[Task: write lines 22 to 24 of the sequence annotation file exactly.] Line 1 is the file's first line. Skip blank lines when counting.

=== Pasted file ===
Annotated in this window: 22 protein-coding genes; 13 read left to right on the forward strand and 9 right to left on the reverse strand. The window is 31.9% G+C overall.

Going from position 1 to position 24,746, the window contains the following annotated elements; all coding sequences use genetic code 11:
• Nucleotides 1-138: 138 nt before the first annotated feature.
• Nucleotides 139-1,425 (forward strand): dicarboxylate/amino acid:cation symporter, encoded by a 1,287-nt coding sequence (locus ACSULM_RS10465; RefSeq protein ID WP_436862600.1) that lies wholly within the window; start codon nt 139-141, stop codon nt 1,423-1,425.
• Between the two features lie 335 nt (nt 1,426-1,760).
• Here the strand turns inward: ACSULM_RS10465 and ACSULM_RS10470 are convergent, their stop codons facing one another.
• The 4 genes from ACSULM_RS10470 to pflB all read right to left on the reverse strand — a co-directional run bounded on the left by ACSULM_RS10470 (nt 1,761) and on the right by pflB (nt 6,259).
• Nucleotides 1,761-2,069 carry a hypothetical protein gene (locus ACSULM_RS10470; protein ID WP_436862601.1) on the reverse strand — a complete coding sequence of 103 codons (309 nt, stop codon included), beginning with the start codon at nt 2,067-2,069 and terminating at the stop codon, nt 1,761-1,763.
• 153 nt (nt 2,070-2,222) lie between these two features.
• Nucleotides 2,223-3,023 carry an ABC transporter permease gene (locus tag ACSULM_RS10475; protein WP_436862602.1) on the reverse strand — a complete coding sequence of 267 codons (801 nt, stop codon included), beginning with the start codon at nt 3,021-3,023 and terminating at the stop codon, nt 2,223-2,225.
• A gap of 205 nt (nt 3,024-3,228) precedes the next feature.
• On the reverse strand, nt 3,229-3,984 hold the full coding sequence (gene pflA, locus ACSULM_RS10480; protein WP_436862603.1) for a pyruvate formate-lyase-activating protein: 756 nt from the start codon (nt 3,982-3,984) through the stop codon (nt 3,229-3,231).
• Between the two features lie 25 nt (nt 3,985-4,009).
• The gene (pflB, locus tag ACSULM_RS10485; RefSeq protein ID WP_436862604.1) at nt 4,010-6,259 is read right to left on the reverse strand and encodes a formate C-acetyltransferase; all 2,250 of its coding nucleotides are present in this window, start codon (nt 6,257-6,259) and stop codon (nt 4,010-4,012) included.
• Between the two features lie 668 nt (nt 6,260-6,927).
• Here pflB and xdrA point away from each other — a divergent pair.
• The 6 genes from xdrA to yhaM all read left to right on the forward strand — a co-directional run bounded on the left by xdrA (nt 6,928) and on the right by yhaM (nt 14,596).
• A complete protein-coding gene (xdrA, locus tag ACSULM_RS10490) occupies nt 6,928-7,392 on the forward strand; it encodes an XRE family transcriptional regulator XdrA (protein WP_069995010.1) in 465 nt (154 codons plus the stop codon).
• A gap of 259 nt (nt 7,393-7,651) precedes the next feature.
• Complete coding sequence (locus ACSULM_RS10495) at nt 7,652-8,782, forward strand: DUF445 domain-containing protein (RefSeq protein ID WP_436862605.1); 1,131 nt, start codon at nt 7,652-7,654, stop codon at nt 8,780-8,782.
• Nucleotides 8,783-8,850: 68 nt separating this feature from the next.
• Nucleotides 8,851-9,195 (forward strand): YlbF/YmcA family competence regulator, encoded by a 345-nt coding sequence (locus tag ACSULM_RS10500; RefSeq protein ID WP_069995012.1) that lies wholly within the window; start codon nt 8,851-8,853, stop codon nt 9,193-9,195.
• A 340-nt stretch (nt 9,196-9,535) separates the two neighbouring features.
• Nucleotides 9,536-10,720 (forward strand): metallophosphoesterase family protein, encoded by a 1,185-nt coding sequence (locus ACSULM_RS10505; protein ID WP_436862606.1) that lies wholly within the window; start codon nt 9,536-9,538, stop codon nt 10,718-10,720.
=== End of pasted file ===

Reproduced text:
• Nucleotides 8,851-9,195 (forward strand): YlbF/YmcA family competence regulator, encoded by a 345-nt coding sequence (locus tag ACSULM_RS10500; RefSeq protein ID WP_069995012.1) that lies wholly within the window; start codon nt 8,851-8,853, stop codon nt 9,193-9,195.
• A 340-nt stretch (nt 9,196-9,535) separates the two neighbouring features.
• Nucleotides 9,536-10,720 (forward strand): metallophosphoesterase family protein, encoded by a 1,185-nt coding sequence (locus ACSULM_RS10505; protein ID WP_436862606.1) that lies wholly within the window; start codon nt 9,536-9,538, stop codon nt 10,718-10,720.